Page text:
With your supplies in hand (and possibly a large cup of tea at the ready!), it’s time to adjust!
Gently pull the bottom edge of your pattern pieces until they start to spread apart. I like to place my ruler right at my apex point so that when I am sliding my pattern out, I can stop as soon as it reaches the measurement I am aiming for. In this case, ½” (1,3 cm).
Slide a scrap piece of paper under your pattern and tape the apex side of your garment to your scrap piece of paper to help keep it from sliding all over the place. Don’t tape the dart side down just yet as we might need to take a look at some things first!
When performing an FBA, it is common to wind up with a new dart that becomes too wide compared to its length. When a dart is too wide for its respective length, this drastic change can cause the bust points to be rather… pointy. For some, this is a non-issue, but for many, avoiding a point at the end of our darts is paramount. This is actually why the certain sizes of the Amelie DD-Cup option has two additional side darts! They were added to help redistribute the excess fabric after my testers informed me that the bust points were just too pointy.
But what is the right width to length ratio for your dart?
Honestly, the answer to this question depends. It depends on your cup size, the location of the dart, the fabric you are using, and your own personal preferences. I wish that I had a sure fire answer that would work 100% for everyone, but I don’t. (If you know of a general guideline, feel free to share! A quick internet search yields next to nothing regarding the proper ratio to maintain.)
For myself, I go based on gut instinct for the most part. I’ve made a fair share of garments with darts that were too wide (as was the case with the Amelie at first!) and wound up with a dart point that was quite pointy. As my own personal rule, I try to keep all my bust darts less than 4” (10 cm) wide by 6” (15 cm) long.
When in doubt about your bust width to length ratio, the easiest solution is to simply transfer the excess width of your dart into a second dart which you can easily do with the under arm dart if you so choose. For my particular FBA, it looks like the CF dart is exactly 4” (10 cm) wide by 6” (15 cm) long, so I won’t need to adjust the underarm dart at all!
I also went ahead and checked my under arm dart width and length and they both looked good to me! If anything, I bet I could get away with making the dart a bit shorter in length.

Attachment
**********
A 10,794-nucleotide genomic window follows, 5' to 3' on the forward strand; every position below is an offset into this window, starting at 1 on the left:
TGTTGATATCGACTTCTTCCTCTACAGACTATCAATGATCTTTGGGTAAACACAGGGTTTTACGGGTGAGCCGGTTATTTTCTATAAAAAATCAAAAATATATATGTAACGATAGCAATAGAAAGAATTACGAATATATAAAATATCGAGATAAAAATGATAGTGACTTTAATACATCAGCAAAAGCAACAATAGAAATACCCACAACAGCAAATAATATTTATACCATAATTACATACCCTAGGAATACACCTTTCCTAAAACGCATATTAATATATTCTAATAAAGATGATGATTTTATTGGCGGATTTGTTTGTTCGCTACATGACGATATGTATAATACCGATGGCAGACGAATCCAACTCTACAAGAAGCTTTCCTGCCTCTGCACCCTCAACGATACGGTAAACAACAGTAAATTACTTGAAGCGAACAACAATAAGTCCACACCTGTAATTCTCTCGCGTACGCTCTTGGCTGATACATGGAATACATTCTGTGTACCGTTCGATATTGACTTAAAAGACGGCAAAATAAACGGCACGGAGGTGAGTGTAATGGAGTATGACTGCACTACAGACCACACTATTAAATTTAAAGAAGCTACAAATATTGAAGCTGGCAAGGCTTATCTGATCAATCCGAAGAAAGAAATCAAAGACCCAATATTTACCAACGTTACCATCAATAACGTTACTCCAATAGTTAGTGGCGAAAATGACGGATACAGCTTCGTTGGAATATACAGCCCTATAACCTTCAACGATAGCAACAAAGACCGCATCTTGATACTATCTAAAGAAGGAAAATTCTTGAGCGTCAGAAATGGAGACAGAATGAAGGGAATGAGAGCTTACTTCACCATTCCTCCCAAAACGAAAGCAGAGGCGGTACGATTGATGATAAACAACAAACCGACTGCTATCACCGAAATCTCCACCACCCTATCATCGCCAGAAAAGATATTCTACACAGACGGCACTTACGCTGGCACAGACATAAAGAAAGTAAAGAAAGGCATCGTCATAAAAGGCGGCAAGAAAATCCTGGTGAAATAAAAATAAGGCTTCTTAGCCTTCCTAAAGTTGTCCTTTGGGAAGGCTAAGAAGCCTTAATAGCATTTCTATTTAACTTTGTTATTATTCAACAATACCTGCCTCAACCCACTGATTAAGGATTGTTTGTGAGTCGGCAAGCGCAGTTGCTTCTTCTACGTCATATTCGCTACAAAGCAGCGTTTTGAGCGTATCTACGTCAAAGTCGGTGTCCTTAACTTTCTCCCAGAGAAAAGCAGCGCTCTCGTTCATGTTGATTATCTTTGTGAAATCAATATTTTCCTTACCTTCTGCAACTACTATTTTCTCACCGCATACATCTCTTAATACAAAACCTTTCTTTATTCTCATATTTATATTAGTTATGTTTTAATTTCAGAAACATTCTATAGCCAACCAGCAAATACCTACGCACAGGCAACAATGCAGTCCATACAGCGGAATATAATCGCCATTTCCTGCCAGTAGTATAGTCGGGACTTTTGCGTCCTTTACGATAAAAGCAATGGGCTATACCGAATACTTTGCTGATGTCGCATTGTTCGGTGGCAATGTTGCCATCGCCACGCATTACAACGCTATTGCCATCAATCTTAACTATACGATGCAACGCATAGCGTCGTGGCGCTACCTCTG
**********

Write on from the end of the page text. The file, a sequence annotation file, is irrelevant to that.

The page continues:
Once your two darts are looking good to you, tape them down to the scrap paper underneath and give yourself a high five!
I know that was a LOT of work! You are nearly there, but now would probably be a great time to take a mini break. Feel free to stretch, take a quick walk around your neighborhood, or drink a cool glass of water! When you come back, we will finish this tutorial by making some final adjustments and truing up your pattern!
Feeling refreshed? Then let’s dive back in and finish this alteration up!
The final step before truing your pattern is to shift the right bottom bit of your bodice down so that your waist lines line up again. This will also give ample room for your garment bodice to fall over your bust without riding up in the waist area.
To do this, cut completely through line 4.
Then shift your pattern piece down until the waist line is about even. Make sure that you keep your grainline in the same place as you move your pattern piece down (you want it to remain a straight line). Tape your pattern piece in place.
Now come the finishing touches! To start, you need to draw out your new underarm dart. To do this, first mark your new Apex point. It will be exactly ½ way between where you split your apex in half.
Now, measure out a point approximately 1” (2,5 cm) from your apex point along the centerline of your CF dart. This is your new dart point.
Next, connect your new dart point to the dart legs i.e. where you slashed and spread your paper on your side seam.
Repeat these same steps with your underarm dart, but this time, mark 2” (5,1 cm) from your apex point before connecting your dart legs.
Finally, one-by-one, close your darts temporarily. Cut off the excess paper under your side seam and then open your darts back up.
Hooray! You now have a fully completed Center Front Dart bodice with an FBA perfectly suited to your body! It was a long process but I hope that you found it enjoyable and are excited to have a pattern that more closely fits you!